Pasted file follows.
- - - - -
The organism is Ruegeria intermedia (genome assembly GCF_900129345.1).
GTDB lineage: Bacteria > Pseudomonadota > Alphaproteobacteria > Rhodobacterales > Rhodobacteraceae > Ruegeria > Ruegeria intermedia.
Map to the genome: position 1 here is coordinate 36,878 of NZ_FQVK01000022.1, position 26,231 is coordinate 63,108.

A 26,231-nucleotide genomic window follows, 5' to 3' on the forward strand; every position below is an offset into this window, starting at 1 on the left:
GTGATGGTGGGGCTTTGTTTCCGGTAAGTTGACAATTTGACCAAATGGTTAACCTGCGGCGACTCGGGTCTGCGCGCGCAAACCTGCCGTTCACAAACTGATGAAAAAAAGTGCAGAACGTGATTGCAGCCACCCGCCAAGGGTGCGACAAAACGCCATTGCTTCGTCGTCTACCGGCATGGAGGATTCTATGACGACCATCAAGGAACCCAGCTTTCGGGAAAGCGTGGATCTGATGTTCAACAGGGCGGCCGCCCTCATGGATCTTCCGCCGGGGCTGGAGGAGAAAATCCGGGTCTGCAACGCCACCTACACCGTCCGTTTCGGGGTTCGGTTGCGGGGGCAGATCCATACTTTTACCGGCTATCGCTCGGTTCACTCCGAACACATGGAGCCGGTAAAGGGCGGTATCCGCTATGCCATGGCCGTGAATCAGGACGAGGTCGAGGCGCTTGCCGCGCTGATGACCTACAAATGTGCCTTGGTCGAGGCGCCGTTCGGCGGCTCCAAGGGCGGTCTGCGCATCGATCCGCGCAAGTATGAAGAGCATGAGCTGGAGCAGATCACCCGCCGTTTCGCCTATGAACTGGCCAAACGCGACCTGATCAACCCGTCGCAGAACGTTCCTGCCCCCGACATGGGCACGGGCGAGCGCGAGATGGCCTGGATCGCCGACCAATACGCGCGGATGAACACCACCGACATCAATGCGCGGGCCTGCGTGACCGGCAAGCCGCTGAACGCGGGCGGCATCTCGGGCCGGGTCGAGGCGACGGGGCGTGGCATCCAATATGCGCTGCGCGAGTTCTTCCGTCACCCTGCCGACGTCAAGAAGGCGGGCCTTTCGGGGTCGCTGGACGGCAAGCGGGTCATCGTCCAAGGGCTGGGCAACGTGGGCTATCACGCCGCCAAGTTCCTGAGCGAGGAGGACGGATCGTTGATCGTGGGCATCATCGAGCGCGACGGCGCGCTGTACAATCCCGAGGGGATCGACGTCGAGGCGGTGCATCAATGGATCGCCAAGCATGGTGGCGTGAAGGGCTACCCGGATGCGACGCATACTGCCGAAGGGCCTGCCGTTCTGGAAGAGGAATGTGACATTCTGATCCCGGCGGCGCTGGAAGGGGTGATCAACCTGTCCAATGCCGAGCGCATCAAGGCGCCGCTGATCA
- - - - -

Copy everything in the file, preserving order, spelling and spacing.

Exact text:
The organism is Ruegeria intermedia (genome assembly GCF_900129345.1).
GTDB lineage: Bacteria > Pseudomonadota > Alphaproteobacteria > Rhodobacterales > Rhodobacteraceae > Ruegeria > Ruegeria intermedia.
Map to the genome: position 1 here is coordinate 36,878 of NZ_FQVK01000022.1, position 26,231 is coordinate 63,108.

A 26,231-nucleotide genomic window follows, 5' to 3' on the forward strand; every position below is an offset into this window, starting at 1 on the left:
GTGATGGTGGGGCTTTGTTTCCGGTAAGTTGACAATTTGACCAAATGGTTAACCTGCGGCGACTCGGGTCTGCGCGCGCAAACCTGCCGTTCACAAACTGATGAAAAAAAGTGCAGAACGTGATTGCAGCCACCCGCCAAGGGTGCGACAAAACGCCATTGCTTCGTCGTCTACCGGCATGGAGGATTCTATGACGACCATCAAGGAACCCAGCTTTCGGGAAAGCGTGGATCTGATGTTCAACAGGGCGGCCGCCCTCATGGATCTTCCGCCGGGGCTGGAGGAGAAAATCCGGGTCTGCAACGCCACCTACACCGTCCGTTTCGGGGTTCGGTTGCGGGGGCAGATCCATACTTTTACCGGCTATCGCTCGGTTCACTCCGAACACATGGAGCCGGTAAAGGGCGGTATCCGCTATGCCATGGCCGTGAATCAGGACGAGGTCGAGGCGCTTGCCGCGCTGATGACCTACAAATGTGCCTTGGTCGAGGCGCCGTTCGGCGGCTCCAAGGGCGGTCTGCGCATCGATCCGCGCAAGTATGAAGAGCATGAGCTGGAGCAGATCACCCGCCGTTTCGCCTATGAACTGGCCAAACGCGACCTGATCAACCCGTCGCAGAACGTTCCTGCCCCCGACATGGGCACGGGCGAGCGCGAGATGGCCTGGATCGCCGACCAATACGCGCGGATGAACACCACCGACATCAATGCGCGGGCCTGCGTGACCGGCAAGCCGCTGAACGCGGGCGGCATCTCGGGCCGGGTCGAGGCGACGGGGCGTGGCATCCAATATGCGCTGCGCGAGTTCTTCCGTCACCCTGCCGACGTCAAGAAGGCGGGCCTTTCGGGGTCGCTGGACGGCAAGCGGGTCATCGTCCAAGGGCTGGGCAACGTGGGCTATCACGCCGCCAAGTTCCTGAGCGAGGAGGACGGATCGTTGATCGTGGGCATCATCGAGCGCGACGGCGCGCTGTACAATCCCGAGGGGATCGACGTCGAGGCGGTGCATCAATGGATCGCCAAGCATGGTGGCGTGAAGGGCTACCCGGATGCGACGCATACTGCCGAAGGGCCTGCCGTTCTGGAAGAGGAATGTGACATTCTGATCCCGGCGGCGCTGGAAGGGGTGATCAACCTGTCCAATGCCGAGCGCATCAAGGCGCCGCTGATCA